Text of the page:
His long-term political malpractice has been his failure—with a rising economy, no unemployment and no hot wars—to build his support beyond roughly 40% of the country. He failed because he obsesses on his base and thinks it has to be fed and greased with the entertainments that alienate everyone else. But his base, which always understood he was a showman, wanted steadiness and seriousness in these crises, because they have a sense of the implications of things.

He doesn’t understand his own base. I’ve never seen that in national politics.

Some of them, maybe half, are amused by his nonsense decisions and statements—let’s ban all Muslims; let’s end this deadbeat alliance; we have the biggest, best tests. But they are half of 40%, and they would stick with him no matter what. He doesn’t have to entertain them! He had to impress and create a bond with others.\

The other half of his base is mortified by his antics and shallowness. I hear from them often. They used to say yes, he’s rough and uncouth and unpolished, but only a rough man can defeat the swamp. Now they say I hate him and what he represents but I’ll vote for him because of the courts, etc. How a lot of Trump supporters feel about the president has changed. The real picture at the Tulsa rally was not the empty seats so much as the empty faces—the bored looks, the yawning and phone checking, as if everyone was re-enacting something, hearing some old song and trying to remember how it felt a few years ago, when you heard it the first time….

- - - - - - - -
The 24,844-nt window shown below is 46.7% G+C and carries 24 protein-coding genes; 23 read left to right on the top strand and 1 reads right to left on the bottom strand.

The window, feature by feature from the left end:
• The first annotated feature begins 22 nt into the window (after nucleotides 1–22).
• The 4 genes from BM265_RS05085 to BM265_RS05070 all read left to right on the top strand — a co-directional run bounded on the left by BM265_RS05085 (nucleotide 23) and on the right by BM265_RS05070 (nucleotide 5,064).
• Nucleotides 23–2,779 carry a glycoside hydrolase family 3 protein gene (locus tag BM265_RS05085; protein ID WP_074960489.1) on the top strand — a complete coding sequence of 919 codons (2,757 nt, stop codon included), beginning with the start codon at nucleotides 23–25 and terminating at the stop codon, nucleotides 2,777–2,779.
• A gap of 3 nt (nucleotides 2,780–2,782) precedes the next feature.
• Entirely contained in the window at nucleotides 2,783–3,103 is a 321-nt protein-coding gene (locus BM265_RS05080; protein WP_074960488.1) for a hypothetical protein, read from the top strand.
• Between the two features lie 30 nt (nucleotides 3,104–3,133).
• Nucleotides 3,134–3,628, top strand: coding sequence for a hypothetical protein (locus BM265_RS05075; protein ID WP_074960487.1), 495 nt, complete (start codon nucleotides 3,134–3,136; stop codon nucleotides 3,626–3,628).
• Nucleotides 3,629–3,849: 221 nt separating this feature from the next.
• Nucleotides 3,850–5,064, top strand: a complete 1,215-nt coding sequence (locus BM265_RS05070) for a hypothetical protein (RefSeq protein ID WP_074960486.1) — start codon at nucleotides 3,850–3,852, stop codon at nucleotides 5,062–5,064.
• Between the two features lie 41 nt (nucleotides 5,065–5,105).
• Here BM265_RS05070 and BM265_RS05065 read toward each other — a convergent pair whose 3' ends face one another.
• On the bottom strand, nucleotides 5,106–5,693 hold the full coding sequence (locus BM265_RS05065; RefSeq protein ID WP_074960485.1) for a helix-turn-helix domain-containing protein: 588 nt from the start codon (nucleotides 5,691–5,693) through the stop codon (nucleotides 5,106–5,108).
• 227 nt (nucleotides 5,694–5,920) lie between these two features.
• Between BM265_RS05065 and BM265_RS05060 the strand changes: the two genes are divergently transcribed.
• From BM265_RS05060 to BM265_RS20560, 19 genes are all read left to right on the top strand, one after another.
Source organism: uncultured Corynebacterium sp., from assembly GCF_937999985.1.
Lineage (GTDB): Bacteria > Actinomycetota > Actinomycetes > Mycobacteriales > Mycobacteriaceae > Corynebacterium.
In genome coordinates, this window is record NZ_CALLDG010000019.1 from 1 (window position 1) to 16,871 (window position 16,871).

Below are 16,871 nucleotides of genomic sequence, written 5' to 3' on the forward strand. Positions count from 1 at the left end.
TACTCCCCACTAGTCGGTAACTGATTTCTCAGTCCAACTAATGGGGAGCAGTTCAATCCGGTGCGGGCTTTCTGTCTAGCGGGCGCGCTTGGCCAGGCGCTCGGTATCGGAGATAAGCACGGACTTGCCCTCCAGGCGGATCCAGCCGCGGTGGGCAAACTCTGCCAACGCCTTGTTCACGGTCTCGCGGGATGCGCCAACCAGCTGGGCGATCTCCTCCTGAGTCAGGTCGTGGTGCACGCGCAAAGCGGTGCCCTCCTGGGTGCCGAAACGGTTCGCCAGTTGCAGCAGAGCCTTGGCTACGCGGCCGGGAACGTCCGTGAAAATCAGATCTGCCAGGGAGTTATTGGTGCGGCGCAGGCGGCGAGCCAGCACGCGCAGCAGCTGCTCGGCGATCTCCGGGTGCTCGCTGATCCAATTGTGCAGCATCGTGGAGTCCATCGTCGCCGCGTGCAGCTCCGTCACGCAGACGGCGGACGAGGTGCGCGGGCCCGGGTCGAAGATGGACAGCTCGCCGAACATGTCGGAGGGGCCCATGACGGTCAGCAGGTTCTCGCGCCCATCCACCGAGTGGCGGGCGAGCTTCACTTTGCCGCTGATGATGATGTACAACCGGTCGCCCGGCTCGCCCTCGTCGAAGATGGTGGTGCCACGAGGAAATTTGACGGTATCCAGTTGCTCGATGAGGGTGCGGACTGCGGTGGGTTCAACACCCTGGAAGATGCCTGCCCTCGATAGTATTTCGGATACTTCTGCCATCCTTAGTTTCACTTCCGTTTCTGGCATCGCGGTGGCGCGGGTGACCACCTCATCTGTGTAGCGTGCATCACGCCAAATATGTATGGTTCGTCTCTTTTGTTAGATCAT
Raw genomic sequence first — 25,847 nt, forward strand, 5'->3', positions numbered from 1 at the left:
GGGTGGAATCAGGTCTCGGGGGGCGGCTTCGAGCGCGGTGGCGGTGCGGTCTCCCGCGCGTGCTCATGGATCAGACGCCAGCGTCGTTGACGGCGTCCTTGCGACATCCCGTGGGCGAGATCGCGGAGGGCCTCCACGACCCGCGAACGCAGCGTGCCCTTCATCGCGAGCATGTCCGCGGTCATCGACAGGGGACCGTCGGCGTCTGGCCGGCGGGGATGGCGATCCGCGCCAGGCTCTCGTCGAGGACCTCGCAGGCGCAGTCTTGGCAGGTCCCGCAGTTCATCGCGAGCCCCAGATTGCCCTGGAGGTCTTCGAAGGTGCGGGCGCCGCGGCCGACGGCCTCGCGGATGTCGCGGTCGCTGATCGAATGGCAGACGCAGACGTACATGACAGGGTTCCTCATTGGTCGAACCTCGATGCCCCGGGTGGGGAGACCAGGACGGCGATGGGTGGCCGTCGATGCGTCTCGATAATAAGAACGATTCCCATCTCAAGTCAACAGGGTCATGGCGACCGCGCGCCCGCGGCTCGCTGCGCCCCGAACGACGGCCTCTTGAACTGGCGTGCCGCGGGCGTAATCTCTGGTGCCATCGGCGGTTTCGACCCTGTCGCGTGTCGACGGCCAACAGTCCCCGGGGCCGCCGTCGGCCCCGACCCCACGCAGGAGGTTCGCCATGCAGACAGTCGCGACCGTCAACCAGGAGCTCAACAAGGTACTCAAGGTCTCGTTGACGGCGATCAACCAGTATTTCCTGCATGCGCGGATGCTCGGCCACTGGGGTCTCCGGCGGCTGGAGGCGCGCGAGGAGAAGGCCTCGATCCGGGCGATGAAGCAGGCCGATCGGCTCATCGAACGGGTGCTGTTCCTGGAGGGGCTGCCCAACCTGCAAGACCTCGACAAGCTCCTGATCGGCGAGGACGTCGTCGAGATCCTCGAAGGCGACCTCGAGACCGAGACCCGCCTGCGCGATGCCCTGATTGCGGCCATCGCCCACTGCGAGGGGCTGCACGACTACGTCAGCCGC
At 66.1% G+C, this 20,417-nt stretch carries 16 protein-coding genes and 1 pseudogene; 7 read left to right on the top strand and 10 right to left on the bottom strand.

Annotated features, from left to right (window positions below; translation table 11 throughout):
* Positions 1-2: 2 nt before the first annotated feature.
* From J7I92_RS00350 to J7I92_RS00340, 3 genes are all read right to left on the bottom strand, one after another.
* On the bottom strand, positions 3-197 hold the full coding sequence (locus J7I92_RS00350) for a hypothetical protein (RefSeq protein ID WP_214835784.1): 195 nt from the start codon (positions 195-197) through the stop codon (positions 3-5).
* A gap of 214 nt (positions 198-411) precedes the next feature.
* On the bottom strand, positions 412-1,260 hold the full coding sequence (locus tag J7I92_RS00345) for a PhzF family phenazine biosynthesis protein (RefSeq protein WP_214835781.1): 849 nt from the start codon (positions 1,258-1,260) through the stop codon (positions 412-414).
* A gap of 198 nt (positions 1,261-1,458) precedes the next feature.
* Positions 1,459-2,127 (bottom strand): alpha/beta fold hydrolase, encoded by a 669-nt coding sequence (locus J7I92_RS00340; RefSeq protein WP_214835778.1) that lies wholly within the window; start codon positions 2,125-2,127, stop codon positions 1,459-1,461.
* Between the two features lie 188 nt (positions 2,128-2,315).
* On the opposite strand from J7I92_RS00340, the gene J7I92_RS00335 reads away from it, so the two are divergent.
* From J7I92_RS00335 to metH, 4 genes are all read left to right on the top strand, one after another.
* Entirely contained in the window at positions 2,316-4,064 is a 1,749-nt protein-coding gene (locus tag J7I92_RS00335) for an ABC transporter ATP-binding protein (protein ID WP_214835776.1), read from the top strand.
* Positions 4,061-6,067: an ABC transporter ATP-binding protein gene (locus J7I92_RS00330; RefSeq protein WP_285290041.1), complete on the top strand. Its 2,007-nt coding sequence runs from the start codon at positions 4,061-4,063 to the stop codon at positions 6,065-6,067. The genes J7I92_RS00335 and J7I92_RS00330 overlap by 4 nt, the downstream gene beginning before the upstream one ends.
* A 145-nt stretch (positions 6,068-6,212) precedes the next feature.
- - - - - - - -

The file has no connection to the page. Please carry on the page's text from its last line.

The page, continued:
‘This is a war’: Republicans ramp up bid to control election maps for next decade

[Guardian, via Naked Capitalism 6-24-20]

The Republican State Leadership Committee (RSLC) – which held the key to the GOP’s political takeover a decade ago – launched the Right Lines 2020 campaign last September, taglined: “Socialism starts in the states. Let’s stop it there, too.” It’s hoping to meet a $125m investment goal in an effort to retain 42 state legislature seats that the group says are key to holding power in the House of Representatives in battleground states including Wisconsin, Texas, Florida and New York.

“There’s a decade of power and a decade of dominance that’s truly on the line,” RSLC president Austin Chambers, a 24-year-old Republican operative, told Sean Spicer on his Newsmax show in March. The group recently appointed party strategist Karl Rove and ousted White House chief of staff Reince Priebus to its board….

RSLC contributors Citigroup, Chevron, and Dominion Energy are one of a number of companies aligning themselves with the Black Lives Matter protests, though not always directly. Altria and Dominion Energy have both pledged $5m to fight “racial and social inequality”. But these words can ring hollow.

“They can look moderate or woke to the public, even though they don’t spend their money to pursue those issues politically the same way they pursue their narrower [interests],” said Jake Grumbach, an assistant professor of political science at the University of Washington.